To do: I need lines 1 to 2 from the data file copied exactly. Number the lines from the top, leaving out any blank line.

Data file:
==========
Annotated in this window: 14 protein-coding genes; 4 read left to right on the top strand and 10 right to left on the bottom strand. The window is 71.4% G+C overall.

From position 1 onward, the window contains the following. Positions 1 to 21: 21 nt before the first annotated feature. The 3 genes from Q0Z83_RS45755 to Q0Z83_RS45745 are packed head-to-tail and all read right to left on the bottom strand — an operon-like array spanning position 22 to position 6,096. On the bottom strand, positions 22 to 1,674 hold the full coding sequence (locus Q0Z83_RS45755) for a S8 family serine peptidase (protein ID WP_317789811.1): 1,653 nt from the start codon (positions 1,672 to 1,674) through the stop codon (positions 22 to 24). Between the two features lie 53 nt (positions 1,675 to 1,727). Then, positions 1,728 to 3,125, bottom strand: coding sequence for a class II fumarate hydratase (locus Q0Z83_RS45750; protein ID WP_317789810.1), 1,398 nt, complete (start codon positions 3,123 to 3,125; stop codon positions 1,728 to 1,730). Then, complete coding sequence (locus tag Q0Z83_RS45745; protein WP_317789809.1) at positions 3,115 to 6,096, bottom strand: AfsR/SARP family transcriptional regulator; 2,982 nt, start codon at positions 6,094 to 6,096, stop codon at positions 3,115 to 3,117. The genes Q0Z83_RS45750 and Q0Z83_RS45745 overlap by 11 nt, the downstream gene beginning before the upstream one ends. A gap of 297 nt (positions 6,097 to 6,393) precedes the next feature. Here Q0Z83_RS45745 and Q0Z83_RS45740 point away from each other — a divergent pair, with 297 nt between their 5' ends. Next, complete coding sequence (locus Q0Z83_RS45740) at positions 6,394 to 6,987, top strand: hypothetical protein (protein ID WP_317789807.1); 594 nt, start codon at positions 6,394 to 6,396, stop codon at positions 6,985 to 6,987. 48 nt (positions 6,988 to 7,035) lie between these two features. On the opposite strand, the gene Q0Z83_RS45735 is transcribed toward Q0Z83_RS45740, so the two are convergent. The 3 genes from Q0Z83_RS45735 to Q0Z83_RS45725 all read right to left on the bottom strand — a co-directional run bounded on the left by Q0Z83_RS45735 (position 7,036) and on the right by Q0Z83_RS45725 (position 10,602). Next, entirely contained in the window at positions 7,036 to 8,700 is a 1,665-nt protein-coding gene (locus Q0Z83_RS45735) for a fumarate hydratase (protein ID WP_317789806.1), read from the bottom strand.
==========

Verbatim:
Annotated in this window: 14 protein-coding genes; 4 read left to right on the top strand and 10 right to left on the bottom strand. The window is 71.4% G+C overall.

From position 1 onward, the window contains the following. Positions 1 to 21: 21 nt before the first annotated feature. The 3 genes from Q0Z83_RS45755 to Q0Z83_RS45745 are packed head-to-tail and all read right to left on the bottom strand — an operon-like array spanning position 22 to position 6,096. On the bottom strand, positions 22 to 1,674 hold the full coding sequence (locus Q0Z83_RS45755) for a S8 family serine peptidase (protein ID WP_317789811.1): 1,653 nt from the start codon (positions 1,672 to 1,674) through the stop codon (positions 22 to 24). Between the two features lie 53 nt (positions 1,675 to 1,727). Then, positions 1,728 to 3,125, bottom strand: coding sequence for a class II fumarate hydratase (locus Q0Z83_RS45750; protein ID WP_317789810.1), 1,398 nt, complete (start codon positions 3,123 to 3,125; stop codon positions 1,728 to 1,730). Then, complete coding sequence (locus tag Q0Z83_RS45745; protein WP_317789809.1) at positions 3,115 to 6,096, bottom strand: AfsR/SARP family transcriptional regulator; 2,982 nt, start codon at positions 6,094 to 6,096, stop codon at positions 3,115 to 3,117. The genes Q0Z83_RS45750 and Q0Z83_RS45745 overlap by 11 nt, the downstream gene beginning before the upstream one ends. A gap of 297 nt (positions 6,097 to 6,393) precedes the next feature. Here Q0Z83_RS45745 and Q0Z83_RS45740 point away from each other — a divergent pair, with 297 nt between their 5' ends. Next, complete coding sequence (locus Q0Z83_RS45740) at positions 6,394 to 6,987, top strand: hypothetical protein (protein ID WP_317789807.1); 594 nt, start codon at positions 6,394 to 6,396, stop codon at positions 6,985 to 6,987. 48 nt (positions 6,988 to 7,035) lie between these two features. On the opposite strand, the gene Q0Z83_RS45735 is transcribed toward Q0Z83_RS45740, so the two are convergent. The 3 genes from Q0Z83_RS45735 to Q0Z83_RS45725 all read right to left on the bottom strand — a co-directional run bounded on the left by Q0Z83_RS45735 (position 7,036) and on the right by Q0Z83_RS45725 (position 10,602). Next, entirely contained in the window at positions 7,036 to 8,700 is a 1,665-nt protein-coding gene (locus Q0Z83_RS45735) for a fumarate hydratase (protein ID WP_317789806.1), read from the bottom strand.